Protesters holding banners outside the courthouse. Members of P.A.I.N. (Prescription Addiction Intervention Now) and Truth Pharm staged a rally and die-in outside New York's Southern District Federal Court in White Plains.
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The Supreme Court on Monday refused to hear an unusual case brought by the state of Arizona against the embattled Sackler family and their pharmaceutical company, Purdue Pharma.
Arizona alleged in its petition with the top court that the Sacklers, who have become embroiled in the nation's opioid epidemic over their signature drug OxyContin, unlawfully transferred billions of dollars out of their company in order to avoid liabilities stemming from thousands of lawsuits filed against them.
The state accused the the Sacklers of transferring $4 billion to themselves since 2008, and at least another $2 billion to companies under their control, in violation of a fraud statute on the books in 43 states. The Sackler family has denied Arizona's allegations.
The court announced that it will not hear the case in an order with no explanation and no noted dissents.
Purdue filed for bankruptcy in September as part of a tentative deal, valued at between $10 billion and $12 billion, to settle more than 2,000 opioid lawsuits filed by local governments, Native American tribes and states. The deal reportedly involved the Sackler family giving up $3 billion from their personal fortune.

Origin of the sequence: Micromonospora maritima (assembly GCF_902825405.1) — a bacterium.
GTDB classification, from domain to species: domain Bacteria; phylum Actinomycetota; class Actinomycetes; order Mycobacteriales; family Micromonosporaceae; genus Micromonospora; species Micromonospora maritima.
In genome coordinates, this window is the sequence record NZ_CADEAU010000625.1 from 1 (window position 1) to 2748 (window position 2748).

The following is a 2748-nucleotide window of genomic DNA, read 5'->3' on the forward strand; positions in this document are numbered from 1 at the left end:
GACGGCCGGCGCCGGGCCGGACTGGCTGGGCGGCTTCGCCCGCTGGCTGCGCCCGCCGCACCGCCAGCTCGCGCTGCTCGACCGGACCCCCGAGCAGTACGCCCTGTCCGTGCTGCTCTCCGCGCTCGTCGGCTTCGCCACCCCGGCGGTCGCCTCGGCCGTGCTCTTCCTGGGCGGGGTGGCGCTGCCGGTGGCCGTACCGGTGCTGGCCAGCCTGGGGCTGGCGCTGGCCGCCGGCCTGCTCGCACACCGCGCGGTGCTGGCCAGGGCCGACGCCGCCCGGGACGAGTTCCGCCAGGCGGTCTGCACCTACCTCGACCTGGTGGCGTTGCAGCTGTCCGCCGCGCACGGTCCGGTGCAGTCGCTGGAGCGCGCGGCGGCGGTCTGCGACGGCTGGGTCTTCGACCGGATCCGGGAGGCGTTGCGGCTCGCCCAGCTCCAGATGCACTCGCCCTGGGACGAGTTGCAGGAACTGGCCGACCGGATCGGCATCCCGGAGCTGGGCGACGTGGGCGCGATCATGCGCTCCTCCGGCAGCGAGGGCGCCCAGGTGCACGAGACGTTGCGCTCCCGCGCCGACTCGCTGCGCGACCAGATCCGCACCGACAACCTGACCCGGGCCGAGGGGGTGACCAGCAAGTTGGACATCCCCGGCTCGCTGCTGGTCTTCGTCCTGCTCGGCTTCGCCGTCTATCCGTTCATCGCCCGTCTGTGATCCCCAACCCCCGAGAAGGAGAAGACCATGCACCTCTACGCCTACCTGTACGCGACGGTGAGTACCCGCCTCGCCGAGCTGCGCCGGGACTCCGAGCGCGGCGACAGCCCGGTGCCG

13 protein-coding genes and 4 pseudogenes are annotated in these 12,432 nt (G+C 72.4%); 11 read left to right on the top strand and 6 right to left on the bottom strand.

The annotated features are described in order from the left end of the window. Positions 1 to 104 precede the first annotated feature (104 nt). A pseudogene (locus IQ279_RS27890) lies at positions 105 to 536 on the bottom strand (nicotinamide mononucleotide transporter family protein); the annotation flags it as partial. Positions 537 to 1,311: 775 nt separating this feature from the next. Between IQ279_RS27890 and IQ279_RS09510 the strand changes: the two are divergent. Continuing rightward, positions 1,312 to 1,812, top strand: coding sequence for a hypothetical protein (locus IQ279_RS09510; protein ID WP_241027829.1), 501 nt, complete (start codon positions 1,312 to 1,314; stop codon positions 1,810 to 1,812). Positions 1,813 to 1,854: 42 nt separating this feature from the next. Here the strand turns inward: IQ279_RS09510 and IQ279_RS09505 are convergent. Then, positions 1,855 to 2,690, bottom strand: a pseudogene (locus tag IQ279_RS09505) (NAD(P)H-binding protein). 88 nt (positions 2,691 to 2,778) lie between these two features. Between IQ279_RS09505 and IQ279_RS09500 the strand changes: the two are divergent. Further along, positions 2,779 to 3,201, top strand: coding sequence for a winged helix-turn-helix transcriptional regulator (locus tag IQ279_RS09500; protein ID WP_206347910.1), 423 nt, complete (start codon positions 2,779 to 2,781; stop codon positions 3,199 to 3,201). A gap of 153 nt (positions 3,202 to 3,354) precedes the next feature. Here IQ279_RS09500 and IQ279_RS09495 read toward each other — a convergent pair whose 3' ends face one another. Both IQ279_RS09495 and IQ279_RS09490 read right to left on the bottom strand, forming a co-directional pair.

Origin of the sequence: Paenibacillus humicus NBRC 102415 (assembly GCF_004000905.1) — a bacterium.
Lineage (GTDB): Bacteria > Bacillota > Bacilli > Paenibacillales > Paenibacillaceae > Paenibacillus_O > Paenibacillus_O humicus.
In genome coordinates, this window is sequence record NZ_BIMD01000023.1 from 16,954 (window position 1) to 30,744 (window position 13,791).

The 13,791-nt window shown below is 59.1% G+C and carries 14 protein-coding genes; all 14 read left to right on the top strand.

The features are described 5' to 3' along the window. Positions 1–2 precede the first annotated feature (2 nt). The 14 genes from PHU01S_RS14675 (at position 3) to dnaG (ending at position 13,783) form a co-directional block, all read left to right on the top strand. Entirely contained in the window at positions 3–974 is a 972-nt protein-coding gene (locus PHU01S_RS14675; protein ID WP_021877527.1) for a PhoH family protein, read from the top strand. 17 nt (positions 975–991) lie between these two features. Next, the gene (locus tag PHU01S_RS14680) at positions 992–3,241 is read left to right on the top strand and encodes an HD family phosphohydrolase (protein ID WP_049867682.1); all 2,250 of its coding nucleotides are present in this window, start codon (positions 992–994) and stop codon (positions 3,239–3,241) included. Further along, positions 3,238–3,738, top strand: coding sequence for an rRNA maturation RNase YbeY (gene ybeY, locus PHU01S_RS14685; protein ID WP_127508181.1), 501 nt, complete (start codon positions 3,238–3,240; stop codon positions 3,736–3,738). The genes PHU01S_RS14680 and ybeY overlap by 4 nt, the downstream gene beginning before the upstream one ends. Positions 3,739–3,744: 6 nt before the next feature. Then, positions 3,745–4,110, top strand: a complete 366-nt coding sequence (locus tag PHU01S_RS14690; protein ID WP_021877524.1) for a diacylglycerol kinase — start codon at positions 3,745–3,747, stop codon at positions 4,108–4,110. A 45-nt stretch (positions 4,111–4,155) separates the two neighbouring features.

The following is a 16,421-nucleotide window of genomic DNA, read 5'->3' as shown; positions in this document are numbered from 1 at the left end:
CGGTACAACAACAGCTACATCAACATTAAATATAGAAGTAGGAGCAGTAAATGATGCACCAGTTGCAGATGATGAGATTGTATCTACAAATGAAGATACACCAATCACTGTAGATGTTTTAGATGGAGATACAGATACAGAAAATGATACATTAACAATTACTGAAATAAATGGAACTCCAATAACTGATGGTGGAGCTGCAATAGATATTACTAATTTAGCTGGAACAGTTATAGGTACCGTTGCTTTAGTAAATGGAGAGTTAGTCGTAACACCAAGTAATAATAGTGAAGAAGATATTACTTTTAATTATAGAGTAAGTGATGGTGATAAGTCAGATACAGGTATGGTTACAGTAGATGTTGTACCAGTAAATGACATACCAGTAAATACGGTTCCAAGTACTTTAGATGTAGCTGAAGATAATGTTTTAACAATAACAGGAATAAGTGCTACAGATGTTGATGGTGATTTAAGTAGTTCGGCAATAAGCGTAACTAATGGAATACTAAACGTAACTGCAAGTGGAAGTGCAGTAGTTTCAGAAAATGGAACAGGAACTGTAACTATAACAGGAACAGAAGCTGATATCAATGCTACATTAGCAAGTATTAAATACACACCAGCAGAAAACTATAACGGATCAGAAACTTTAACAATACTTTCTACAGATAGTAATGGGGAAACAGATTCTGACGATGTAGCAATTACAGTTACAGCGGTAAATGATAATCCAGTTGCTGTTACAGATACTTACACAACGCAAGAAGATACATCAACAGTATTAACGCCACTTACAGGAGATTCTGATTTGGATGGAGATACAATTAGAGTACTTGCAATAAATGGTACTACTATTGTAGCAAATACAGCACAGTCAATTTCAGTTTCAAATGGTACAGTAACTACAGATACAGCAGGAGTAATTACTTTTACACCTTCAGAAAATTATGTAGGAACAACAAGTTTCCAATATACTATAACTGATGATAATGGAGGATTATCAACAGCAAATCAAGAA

A federal bankruptcy judge granted the Sacklers temporary legal protection against civil suits at the local and state level last month. The Sacklers and Purdue argued that the order applied to Arizona's Supreme Court fight, but the state said it did not and asked the court to take up the matter nonetheless.
OxyContin, a painkiller, is one of the most common drugs involved in prescription opioid deaths in the United States, according to the Centers for Disease Control and Prevention.
Purdue Pharma is facing lawsuits in nearly every U.S. state over its aggressive marketing of the drug. More than 200,000 people died of overdoses related to prescription opioids between 1999 and 2017, government data shows.
The suit filed by Arizona was a long shot. While the vast majority of cases come to the justices after being ruled on by the lower courts, the state argued that the top court had what's called "original jurisdiction" over the case, known as State of Arizona v. Richard Sackler, which would give it the ability to be the first court to review the matter.
Arizona argued that the court had original jurisdiction over the case because one of the parties involved was a state. The state argued that even if the court did not find that it has original jurisdiction, the case's exceptional importance merited review.
In addition to Richard Sackler, the suit also named Theresa Sackler, Kathe Sackler, Jonathan Sackler, Mortimer Sackler, Beverly Sackler, David Sackler and Ilene Sackler Lefcourt.
Representatives for the Sackler family, Arizona and Purdue Pharma did not immediately respond to requests for comment.
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